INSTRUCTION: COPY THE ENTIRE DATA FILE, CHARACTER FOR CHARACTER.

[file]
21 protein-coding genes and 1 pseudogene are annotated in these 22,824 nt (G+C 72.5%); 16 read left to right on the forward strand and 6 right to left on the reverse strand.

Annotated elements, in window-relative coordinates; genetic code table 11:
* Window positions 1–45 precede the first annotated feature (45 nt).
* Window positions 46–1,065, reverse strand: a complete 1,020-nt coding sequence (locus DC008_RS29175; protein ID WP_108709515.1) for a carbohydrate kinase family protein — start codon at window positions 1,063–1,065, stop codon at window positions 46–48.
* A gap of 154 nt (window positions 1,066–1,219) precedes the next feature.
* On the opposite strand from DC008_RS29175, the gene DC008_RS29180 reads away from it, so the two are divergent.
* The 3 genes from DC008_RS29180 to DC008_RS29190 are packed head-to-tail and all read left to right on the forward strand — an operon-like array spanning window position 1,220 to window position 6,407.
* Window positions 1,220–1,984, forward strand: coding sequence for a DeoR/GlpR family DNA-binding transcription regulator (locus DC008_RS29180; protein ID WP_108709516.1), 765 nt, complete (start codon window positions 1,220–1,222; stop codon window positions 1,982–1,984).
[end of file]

21 protein-coding genes and 1 pseudogene are annotated in these 22,824 nt (G+C 72.5%); 16 read left to right on the forward strand and 6 right to left on the reverse strand.

Annotated elements, in window-relative coordinates; genetic code table 11:
* Window positions 1–45 precede the first annotated feature (45 nt).
* Window positions 46–1,065, reverse strand: a complete 1,020-nt coding sequence (locus DC008_RS29175; protein ID WP_108709515.1) for a carbohydrate kinase family protein — start codon at window positions 1,063–1,065, stop codon at window positions 46–48.
* A gap of 154 nt (window positions 1,066–1,219) precedes the next feature.
* On the opposite strand from DC008_RS29175, the gene DC008_RS29180 reads away from it, so the two are divergent.
* The 3 genes from DC008_RS29180 to DC008_RS29190 are packed head-to-tail and all read left to right on the forward strand — an operon-like array spanning window position 1,220 to window position 6,407.
* Window positions 1,220–1,984, forward strand: coding sequence for a DeoR/GlpR family DNA-binding transcription regulator (locus DC008_RS29180; protein ID WP_108709516.1), 765 nt, complete (start codon window positions 1,220–1,222; stop codon window positions 1,982–1,984).